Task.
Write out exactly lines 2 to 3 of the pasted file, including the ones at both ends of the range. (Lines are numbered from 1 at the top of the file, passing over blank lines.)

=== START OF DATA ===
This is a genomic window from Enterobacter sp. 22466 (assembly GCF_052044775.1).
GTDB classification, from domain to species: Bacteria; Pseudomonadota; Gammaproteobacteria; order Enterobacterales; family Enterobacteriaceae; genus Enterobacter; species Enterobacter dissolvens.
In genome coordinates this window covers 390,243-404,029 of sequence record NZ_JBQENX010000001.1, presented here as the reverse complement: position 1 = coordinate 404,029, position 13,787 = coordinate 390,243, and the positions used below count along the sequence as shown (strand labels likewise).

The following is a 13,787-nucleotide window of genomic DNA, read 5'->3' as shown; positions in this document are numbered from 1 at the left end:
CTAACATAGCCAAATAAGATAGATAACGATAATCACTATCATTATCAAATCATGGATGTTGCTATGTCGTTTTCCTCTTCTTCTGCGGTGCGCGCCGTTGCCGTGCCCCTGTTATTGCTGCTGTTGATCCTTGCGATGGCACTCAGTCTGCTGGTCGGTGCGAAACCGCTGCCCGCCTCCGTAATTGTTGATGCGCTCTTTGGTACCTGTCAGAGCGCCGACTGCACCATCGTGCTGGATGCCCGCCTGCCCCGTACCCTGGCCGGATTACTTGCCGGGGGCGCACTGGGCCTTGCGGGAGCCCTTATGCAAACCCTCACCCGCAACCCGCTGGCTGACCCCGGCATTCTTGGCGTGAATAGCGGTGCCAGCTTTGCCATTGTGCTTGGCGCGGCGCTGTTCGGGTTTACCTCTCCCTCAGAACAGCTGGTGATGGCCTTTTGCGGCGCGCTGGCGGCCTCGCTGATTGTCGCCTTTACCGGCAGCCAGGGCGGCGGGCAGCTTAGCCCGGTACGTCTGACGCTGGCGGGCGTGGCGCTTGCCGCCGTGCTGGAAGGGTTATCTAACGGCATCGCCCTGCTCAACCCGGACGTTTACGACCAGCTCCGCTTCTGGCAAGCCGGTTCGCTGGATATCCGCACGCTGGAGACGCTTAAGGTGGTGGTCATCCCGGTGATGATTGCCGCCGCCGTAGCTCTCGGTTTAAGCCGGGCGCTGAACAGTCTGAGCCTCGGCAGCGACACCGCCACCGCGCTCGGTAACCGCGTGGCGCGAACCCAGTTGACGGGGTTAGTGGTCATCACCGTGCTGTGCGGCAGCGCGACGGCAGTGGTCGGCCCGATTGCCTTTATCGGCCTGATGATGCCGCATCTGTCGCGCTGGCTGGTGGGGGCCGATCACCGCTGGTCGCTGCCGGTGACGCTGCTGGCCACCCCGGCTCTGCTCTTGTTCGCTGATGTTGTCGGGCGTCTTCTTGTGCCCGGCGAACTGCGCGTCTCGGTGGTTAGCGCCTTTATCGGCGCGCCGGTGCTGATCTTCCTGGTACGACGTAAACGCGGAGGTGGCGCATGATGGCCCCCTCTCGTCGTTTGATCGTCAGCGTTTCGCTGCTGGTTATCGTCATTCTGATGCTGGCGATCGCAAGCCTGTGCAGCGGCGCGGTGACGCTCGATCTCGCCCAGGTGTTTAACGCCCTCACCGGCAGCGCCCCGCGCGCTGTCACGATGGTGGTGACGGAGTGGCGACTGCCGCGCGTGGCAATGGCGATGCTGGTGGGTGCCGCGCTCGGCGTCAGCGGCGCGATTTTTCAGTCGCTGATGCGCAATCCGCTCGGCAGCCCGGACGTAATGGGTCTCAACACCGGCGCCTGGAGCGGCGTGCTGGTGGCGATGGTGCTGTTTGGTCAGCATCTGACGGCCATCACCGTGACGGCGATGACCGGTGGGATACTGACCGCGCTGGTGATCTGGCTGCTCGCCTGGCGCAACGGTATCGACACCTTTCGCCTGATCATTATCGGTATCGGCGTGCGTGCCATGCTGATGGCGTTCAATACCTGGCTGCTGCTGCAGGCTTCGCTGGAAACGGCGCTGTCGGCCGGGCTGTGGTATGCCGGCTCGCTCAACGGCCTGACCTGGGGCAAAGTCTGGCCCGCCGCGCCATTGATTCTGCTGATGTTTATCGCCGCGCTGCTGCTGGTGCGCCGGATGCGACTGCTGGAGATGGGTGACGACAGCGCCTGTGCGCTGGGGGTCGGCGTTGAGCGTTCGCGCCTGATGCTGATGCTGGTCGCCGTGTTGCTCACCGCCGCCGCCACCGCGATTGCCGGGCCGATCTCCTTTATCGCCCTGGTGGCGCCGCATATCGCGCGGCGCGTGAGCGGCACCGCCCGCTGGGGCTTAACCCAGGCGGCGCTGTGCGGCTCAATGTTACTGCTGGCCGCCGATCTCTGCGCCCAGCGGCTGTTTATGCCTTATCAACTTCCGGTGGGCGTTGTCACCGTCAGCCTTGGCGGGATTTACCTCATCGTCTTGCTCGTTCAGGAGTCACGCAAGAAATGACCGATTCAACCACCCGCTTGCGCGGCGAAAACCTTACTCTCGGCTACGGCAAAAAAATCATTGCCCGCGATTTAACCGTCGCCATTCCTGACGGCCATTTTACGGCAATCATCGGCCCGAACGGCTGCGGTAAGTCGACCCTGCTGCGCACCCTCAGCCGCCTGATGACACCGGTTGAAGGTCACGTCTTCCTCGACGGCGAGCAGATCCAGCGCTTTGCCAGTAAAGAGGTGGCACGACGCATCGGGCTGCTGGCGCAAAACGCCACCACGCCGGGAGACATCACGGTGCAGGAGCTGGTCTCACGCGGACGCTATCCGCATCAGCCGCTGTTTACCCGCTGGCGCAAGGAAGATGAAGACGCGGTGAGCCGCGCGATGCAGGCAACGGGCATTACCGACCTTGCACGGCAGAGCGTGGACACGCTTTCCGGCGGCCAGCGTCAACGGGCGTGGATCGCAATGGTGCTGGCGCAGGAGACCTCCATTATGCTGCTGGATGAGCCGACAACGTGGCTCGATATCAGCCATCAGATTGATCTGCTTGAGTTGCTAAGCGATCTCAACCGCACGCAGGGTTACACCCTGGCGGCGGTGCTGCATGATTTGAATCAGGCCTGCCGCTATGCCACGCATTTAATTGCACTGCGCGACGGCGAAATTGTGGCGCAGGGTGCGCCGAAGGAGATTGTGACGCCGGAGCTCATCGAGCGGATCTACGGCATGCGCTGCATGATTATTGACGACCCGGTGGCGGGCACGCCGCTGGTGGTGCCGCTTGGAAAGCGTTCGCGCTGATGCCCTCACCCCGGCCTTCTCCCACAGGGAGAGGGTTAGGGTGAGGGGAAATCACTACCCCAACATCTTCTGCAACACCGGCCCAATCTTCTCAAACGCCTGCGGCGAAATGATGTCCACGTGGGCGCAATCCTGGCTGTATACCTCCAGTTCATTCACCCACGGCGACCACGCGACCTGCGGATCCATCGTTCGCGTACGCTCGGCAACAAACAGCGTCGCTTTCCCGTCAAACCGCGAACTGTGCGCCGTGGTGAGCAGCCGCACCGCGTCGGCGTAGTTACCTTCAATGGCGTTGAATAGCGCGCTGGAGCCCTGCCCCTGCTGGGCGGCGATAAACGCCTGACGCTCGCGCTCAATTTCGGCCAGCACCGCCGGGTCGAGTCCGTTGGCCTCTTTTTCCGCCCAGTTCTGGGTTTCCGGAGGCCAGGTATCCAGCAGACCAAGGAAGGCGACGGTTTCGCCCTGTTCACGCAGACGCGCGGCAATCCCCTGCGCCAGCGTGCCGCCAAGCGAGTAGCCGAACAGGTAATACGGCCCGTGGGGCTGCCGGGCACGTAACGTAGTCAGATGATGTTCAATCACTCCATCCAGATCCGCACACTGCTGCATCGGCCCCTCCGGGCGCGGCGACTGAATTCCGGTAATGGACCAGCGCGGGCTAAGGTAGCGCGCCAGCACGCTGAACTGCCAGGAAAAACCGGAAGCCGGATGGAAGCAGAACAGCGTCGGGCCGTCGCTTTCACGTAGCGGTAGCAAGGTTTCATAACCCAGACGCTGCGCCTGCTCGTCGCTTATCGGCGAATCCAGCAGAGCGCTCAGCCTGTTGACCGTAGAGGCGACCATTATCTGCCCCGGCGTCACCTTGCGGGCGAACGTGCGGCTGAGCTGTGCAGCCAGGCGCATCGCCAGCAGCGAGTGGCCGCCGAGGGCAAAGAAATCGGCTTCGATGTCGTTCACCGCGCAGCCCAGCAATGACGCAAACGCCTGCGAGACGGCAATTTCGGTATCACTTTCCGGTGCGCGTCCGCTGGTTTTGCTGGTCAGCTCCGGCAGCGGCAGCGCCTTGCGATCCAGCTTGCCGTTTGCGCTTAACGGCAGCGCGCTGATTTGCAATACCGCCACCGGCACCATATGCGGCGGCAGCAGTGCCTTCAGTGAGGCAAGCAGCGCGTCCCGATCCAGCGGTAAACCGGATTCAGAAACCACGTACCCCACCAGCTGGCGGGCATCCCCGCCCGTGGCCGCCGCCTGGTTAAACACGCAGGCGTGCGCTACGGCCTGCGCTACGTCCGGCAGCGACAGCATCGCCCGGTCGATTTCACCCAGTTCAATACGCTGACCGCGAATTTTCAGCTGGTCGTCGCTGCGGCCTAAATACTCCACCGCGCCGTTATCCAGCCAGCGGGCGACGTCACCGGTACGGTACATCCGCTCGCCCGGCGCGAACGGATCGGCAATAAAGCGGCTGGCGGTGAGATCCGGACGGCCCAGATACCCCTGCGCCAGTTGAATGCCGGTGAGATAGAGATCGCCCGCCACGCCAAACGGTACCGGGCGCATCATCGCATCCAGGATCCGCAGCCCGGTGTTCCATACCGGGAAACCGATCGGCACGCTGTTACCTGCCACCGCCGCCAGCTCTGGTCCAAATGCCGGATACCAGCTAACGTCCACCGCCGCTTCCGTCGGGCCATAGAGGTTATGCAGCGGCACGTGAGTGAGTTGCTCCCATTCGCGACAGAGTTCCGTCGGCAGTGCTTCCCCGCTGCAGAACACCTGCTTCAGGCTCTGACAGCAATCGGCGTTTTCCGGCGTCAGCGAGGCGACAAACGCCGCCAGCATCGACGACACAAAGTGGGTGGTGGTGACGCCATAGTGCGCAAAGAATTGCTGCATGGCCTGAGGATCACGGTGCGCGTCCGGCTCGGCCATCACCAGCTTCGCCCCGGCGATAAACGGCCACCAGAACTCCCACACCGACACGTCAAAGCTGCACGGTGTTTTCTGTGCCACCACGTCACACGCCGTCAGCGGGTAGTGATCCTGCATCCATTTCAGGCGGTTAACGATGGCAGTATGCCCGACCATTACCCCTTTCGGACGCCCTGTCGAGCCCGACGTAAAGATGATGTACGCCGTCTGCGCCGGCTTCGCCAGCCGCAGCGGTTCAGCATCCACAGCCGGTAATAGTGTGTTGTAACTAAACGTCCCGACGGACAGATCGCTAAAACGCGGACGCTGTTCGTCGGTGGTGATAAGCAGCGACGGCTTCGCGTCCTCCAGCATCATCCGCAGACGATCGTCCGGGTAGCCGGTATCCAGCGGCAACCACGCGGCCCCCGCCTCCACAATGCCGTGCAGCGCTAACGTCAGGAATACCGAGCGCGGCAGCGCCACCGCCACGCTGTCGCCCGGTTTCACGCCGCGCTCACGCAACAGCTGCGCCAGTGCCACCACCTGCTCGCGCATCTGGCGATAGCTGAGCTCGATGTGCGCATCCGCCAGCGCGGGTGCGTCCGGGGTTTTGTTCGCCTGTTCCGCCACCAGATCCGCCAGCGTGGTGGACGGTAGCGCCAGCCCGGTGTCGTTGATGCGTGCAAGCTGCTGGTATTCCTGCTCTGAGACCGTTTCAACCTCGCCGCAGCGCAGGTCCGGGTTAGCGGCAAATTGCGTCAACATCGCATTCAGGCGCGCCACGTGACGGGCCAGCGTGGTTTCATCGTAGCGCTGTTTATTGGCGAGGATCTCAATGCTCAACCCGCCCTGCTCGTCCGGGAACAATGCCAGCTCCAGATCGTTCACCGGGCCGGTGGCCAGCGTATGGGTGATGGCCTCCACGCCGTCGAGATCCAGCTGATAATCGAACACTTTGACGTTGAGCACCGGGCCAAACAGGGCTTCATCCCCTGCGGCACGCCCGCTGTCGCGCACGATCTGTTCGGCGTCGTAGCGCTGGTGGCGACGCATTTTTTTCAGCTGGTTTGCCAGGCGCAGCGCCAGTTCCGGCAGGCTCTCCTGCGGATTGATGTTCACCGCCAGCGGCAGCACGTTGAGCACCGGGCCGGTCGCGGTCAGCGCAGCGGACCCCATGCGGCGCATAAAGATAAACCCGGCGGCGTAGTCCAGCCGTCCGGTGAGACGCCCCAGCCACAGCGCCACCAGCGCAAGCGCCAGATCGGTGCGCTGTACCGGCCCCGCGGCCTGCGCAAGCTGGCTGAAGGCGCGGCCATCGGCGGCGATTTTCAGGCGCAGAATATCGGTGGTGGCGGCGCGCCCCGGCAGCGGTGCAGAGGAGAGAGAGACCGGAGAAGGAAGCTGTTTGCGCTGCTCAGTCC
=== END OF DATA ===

GTDB classification, from domain to species: Bacteria; Pseudomonadota; Gammaproteobacteria; order Enterobacterales; family Enterobacteriaceae; genus Enterobacter; species Enterobacter dissolvens.
In genome coordinates this window covers 390,243-404,029 of sequence record NZ_JBQENX010000001.1, presented here as the reverse complement: position 1 = coordinate 404,029, position 13,787 = coordinate 390,243, and the positions used below count along the sequence as shown (strand labels likewise).